A Statesman Too Late?

By DAVID S. BERNSTEIN  |  September 21, 2011

That will be necessary as the debt committee goes forward. Kerry says he is ready to take on any sacred cows in service of the bigger goal of reducing the country's long-term debt burden. That could mean not only entitlements, but perhaps cuts to the military — which could cost jobs at Massachusetts bases and military-contract employers such as Raytheon. There's more potential damage to the Bay State from cuts to health care, higher education, research funding, and student loans and grants — all of which go to the core of the state's economic engine. Plus, revenue-raising elimination of tax "loopholes" is likely to stymie investment in the kinds of innovative industries Massachusetts is banking on for the future — biotech and clean energy, for example.

And, to better work with those across the partisan aisle, Kerry is also sidelining himself in one of the most critical political races in the country — the 2012 Democratic challenge to Brown. Many Washington Democrats believe that if Brown is not defeated, the Democrats have little chance of keeping majority control of the Senate.

Yet Kerry is not only avoiding taking sides among the Democrats (one of whom, Setti Warren, is a former aide of his), he is pledging to stay above the fray until after the September 2012 primary — a full year of keeping his powder dry.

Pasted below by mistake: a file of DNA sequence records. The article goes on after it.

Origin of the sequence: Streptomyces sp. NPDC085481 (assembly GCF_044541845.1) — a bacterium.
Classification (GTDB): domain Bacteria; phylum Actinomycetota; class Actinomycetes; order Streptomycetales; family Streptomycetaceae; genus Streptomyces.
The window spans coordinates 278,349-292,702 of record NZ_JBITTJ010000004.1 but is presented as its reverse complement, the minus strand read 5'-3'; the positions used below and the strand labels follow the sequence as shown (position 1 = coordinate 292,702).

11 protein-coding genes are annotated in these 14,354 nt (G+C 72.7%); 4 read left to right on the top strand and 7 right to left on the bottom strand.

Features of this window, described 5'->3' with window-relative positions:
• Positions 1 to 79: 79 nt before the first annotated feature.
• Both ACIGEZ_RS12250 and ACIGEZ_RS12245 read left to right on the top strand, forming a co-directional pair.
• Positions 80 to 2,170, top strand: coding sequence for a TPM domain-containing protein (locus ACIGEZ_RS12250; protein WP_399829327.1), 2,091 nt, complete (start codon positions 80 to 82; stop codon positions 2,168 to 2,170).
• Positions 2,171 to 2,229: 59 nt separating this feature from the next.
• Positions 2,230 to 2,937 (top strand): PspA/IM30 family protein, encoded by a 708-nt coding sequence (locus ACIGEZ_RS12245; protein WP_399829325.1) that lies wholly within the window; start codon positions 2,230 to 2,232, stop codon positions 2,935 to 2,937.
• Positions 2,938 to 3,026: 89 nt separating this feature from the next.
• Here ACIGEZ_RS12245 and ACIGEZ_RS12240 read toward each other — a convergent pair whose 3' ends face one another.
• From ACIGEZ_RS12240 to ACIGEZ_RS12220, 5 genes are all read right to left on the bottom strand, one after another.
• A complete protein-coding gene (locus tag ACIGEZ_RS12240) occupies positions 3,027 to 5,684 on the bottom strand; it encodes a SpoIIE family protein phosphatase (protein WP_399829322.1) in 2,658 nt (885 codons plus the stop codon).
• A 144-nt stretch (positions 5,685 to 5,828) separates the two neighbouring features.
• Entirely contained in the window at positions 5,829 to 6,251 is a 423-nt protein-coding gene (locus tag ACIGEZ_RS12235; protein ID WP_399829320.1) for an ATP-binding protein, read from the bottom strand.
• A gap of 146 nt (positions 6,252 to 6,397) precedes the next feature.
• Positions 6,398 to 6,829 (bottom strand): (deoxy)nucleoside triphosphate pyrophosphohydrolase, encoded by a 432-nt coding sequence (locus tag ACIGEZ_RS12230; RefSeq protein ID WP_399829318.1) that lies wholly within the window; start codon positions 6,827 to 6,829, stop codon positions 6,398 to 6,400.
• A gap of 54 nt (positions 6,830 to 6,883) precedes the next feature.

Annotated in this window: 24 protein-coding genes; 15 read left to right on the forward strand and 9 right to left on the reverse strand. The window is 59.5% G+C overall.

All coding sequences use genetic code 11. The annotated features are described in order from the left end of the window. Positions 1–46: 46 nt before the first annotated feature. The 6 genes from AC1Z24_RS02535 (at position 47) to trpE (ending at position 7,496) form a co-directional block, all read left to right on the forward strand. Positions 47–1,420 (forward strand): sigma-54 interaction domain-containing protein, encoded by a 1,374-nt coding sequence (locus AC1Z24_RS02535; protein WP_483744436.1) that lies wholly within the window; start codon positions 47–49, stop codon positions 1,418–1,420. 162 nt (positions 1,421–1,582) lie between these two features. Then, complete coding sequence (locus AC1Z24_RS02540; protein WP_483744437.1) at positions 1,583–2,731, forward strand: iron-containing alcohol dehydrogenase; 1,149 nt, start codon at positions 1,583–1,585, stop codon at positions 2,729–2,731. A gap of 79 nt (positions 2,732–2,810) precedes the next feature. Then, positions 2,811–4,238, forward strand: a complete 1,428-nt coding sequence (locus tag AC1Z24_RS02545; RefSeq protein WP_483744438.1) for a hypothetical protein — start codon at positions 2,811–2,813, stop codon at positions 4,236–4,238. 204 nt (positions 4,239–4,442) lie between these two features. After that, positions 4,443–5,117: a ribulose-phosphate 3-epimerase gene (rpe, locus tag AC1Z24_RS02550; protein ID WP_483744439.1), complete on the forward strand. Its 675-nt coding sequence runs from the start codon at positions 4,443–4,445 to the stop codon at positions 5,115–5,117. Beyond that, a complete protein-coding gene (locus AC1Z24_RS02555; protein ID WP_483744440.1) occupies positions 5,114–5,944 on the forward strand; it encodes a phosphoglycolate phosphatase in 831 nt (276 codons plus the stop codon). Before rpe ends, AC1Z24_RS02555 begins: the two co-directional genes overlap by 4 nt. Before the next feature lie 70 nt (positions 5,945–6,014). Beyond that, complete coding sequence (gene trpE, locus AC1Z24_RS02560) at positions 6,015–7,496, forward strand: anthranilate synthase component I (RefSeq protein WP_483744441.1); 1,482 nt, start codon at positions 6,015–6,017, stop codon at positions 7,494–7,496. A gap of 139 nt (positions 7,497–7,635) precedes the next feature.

"It's very important that I work with Scott Brown" and other Republicans, he says. "My job is to focus on my work here in Washington."

An admirable, high-minded thought. But it may very well help lead to the unreasonable, low-minded Republicans taking over the Senate. If there's one thing less relevant than a statesman in today's Senate, it would be a statesman in a Senate where the know-nothings are in charge.

To read the Talking Politics blog, go to thePhoenix.com/talkingpolitics. Follow David S. Bernstein on Twitter @dbernstein.

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